Beautiful dashboards for your home components, now with GPU and power usage
Update: 2017-11-01: I’ve opensourced this utility as OhmGraphite, It can be ran as a CLI app or Windows service. The code showcased here demonstrates how to get a minimal example running. See the repo for a more production worthy approach!
Hot on the heels of Monitoring Window’s system metrics with Grafana are two fixes for the dashboard. Graphs about the GPU and power usage were missing from the dashboard, but I’m happy to state that I’ve fixed this with the help from Open Hardware Monitor, which is an open source application/library for reading sensor data from computer components. I was able to utilize this library to send this data into graphite to be displayed on my grafana dashboards!
The plan is to create a simple Windows service that will run on boot and feed data into graphite.
Open Hardware Monitor WMI
Open Hardware Monitor publishes all sensor data to WMI, but since I’m not familiar with WMI, it sounds like another layer of indirection from the hardware. I’d also like to not run the application, which I’m presuming is what is required to send to WMI. Not to mention I’d still need to write the code to export WMI metrics to graphite. Since graphite has such a simple easy API for feeding data into it, writing custom code will be the quickest way to see the data.
Open Hardware Monitor Library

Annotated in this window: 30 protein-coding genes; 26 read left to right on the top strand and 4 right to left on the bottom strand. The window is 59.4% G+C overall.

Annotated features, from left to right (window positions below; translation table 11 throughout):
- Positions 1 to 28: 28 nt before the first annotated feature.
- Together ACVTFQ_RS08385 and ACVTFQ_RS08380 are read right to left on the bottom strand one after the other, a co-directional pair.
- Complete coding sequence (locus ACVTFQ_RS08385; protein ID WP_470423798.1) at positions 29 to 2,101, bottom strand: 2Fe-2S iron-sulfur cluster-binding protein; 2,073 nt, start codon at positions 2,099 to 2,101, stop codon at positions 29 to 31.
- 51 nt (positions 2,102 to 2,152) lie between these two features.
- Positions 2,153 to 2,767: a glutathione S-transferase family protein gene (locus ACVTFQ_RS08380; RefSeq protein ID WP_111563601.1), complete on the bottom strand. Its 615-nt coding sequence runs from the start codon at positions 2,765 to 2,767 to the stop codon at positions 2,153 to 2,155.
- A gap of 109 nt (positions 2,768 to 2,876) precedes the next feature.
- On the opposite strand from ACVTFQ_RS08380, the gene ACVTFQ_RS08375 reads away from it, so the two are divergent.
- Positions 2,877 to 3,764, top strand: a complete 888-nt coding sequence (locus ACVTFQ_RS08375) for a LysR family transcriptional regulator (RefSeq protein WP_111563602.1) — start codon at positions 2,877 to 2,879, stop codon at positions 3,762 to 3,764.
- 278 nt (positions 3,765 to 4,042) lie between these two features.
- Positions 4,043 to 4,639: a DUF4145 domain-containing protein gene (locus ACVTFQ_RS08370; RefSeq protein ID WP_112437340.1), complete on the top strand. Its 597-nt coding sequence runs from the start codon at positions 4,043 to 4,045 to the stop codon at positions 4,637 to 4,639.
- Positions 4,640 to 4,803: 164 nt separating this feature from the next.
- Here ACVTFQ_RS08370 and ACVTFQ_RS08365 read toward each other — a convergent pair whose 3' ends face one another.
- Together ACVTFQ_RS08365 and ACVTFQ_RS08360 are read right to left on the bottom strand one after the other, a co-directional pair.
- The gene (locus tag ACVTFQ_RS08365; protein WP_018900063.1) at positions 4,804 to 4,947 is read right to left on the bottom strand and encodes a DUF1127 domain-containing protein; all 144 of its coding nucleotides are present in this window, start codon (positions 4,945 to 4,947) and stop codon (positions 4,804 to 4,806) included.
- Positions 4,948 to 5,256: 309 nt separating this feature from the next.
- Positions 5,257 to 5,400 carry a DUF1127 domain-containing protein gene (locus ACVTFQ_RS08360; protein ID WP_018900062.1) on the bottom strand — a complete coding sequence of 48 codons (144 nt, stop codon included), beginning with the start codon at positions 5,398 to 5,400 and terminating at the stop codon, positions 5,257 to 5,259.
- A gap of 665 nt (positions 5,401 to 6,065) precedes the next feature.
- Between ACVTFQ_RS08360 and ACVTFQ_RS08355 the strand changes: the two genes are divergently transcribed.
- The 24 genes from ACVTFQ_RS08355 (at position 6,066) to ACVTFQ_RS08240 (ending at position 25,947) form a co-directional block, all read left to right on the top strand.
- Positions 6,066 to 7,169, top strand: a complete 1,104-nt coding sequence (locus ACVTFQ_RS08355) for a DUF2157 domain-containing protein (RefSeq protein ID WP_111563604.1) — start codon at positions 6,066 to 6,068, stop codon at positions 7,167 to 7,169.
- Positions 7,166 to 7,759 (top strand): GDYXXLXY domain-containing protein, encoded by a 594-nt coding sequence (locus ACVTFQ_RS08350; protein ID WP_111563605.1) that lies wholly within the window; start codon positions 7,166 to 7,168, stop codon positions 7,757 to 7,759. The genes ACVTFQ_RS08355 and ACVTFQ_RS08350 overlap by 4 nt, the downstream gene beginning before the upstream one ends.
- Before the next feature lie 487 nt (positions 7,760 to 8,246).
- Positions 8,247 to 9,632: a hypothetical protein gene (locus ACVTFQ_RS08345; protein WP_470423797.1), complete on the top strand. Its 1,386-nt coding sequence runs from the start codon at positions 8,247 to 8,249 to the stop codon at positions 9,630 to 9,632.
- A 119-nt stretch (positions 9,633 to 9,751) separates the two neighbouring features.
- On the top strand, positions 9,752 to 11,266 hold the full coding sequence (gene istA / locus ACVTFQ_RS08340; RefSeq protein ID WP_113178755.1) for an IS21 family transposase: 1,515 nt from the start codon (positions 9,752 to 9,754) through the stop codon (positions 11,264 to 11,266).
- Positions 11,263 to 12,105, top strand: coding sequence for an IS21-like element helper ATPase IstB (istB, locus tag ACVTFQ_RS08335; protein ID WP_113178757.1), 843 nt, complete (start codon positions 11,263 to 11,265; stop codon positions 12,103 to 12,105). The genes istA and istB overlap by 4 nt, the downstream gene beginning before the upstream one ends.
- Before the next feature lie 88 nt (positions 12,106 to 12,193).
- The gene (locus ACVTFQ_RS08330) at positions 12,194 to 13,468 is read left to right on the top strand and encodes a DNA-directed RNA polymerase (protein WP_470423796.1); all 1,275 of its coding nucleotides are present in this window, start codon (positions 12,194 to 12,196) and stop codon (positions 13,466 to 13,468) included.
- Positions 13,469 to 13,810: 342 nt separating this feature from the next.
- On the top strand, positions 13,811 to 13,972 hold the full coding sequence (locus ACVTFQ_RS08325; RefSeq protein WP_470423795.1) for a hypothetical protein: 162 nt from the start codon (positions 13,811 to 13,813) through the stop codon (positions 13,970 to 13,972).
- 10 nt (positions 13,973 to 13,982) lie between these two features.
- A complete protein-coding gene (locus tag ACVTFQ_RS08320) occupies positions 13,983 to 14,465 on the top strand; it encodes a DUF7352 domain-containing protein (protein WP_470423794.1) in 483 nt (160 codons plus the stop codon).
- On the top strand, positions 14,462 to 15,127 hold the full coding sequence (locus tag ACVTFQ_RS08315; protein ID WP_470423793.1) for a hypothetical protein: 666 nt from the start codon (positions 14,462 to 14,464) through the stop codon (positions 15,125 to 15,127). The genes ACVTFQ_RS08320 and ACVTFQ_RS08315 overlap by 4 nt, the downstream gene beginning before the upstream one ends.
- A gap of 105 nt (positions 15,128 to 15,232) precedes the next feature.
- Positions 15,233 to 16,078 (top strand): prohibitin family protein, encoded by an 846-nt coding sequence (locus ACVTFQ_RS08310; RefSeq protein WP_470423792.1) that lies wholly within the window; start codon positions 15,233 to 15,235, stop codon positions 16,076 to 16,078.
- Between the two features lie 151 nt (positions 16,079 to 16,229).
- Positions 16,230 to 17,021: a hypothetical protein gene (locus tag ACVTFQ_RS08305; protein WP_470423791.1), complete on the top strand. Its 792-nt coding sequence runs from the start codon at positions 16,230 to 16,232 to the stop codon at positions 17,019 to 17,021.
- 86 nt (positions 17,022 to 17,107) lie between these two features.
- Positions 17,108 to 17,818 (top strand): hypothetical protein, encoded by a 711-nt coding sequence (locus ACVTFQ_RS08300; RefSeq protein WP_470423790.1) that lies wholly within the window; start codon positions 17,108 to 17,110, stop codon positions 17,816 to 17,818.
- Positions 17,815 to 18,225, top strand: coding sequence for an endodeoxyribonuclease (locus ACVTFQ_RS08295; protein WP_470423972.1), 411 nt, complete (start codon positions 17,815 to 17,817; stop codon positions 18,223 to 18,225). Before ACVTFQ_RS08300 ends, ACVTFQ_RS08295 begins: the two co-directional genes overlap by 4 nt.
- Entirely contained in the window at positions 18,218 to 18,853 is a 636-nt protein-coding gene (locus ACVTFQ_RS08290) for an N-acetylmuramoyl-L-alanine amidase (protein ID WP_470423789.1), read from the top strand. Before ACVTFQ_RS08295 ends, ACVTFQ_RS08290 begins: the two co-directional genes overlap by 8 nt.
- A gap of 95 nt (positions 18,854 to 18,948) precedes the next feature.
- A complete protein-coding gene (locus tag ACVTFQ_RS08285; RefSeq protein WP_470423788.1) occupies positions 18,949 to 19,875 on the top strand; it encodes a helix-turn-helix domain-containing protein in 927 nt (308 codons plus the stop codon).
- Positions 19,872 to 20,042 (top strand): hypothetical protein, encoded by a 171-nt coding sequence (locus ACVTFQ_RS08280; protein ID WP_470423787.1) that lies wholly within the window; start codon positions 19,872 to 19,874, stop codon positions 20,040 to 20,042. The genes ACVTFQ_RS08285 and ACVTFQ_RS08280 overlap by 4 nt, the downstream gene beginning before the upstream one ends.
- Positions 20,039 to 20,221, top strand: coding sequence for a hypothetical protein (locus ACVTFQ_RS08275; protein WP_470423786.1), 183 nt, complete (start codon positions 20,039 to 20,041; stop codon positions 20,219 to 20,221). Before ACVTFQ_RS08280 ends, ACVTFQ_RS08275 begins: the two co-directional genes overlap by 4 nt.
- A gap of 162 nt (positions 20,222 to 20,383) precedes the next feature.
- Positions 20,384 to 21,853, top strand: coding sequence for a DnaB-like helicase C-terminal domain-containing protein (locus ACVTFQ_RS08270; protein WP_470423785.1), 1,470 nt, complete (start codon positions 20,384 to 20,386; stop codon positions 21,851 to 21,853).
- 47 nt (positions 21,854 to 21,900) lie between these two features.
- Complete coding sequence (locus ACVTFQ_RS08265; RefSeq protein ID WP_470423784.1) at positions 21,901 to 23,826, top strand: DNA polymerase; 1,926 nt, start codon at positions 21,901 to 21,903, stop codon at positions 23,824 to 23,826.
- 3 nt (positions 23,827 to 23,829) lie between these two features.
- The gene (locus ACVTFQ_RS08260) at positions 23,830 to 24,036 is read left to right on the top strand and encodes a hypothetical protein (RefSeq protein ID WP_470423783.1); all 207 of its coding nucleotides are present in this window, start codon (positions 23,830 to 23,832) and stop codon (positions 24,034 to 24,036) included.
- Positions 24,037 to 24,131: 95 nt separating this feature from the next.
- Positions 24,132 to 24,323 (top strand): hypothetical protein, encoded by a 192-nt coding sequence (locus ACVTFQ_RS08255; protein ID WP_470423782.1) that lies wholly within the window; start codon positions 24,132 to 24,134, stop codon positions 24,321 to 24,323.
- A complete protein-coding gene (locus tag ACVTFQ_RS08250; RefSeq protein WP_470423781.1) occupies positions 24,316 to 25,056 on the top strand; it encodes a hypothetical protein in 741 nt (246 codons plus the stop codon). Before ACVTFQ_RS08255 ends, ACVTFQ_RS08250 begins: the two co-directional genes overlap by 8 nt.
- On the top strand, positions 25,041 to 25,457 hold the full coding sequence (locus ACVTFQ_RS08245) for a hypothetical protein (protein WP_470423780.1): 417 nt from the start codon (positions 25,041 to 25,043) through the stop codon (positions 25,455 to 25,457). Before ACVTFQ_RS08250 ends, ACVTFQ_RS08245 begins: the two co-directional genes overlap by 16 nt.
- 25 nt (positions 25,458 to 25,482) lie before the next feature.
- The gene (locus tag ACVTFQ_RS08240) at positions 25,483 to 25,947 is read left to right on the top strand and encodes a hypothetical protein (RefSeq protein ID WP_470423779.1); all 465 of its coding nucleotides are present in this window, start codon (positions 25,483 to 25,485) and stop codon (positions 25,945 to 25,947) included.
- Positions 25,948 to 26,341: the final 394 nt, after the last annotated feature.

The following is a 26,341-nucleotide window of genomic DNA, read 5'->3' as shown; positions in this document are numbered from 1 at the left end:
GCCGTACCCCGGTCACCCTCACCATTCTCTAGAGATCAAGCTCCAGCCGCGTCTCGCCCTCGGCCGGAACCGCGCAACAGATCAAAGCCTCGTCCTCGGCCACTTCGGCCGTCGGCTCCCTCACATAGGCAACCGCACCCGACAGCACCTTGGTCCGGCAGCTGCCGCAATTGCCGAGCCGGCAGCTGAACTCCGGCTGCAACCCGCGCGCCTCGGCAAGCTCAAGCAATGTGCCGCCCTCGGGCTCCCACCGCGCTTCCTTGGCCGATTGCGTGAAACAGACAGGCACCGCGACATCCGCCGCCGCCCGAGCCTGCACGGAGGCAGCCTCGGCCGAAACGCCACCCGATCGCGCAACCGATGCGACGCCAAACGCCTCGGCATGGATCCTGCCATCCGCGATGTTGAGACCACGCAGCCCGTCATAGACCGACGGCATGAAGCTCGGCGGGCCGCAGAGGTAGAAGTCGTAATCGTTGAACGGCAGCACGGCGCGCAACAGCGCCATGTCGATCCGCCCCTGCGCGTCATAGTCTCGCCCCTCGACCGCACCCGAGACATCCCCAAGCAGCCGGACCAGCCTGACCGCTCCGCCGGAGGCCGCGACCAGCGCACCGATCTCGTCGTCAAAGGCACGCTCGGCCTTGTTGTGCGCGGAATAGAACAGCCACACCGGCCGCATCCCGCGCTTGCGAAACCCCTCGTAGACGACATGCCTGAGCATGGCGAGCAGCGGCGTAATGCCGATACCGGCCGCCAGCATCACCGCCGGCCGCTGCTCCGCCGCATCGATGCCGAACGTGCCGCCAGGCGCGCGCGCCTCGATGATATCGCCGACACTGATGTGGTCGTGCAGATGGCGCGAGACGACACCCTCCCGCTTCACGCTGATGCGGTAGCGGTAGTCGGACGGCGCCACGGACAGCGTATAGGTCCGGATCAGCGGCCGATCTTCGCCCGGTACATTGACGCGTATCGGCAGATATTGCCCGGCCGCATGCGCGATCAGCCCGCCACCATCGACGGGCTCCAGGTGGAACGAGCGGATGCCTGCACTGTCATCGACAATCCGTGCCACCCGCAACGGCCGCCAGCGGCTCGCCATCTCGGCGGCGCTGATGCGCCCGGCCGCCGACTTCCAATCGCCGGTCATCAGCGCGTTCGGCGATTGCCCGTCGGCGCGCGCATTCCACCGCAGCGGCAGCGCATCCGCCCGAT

I’ve mentioned that Open Hardware Monitor has a library, but did I mention that library is out of date? To get the widest range of hardware compatibility, we’ll need to work off the master branch in the source code. It’s inconvenient, but not a show stopper, as we’ll just need to reference our local build in our code.
Open Hardware Monitor is great, but there are some holes. My Asus Z170 Pro Gaming motherboard has zero sensors registered. There looks to be an outstanding issue for this. The following pull request shows fan speeds, but not much else. I suspect there must be other hardware configurations where sensors are not detected, so user beware.
Once my motherboard support is added to the library I’ll be able to add panels showing voltages, temperatures, and fan speeds across multiple components.
Since Open Hardware Monitor is written in C#, our service will also. Our code uses some C# features, so some syntax may look new to C# veterans (I’m certainly still getting used to it).
And can’t forget the bit of code that is used to install our service:
And the command to install.
If you want to run the code interactively, make sure to run it as administrator for CPU power and temperature.
I’m calling the code “ohm-graphite”. It has the potential to be packaged as a library or application for others, but since I’m still testing the waters (I mean, I wrote the code in a couple hours). So for other graphite + grafana + windows power users (and how many those are out there?), feel free to snag the code under MIT.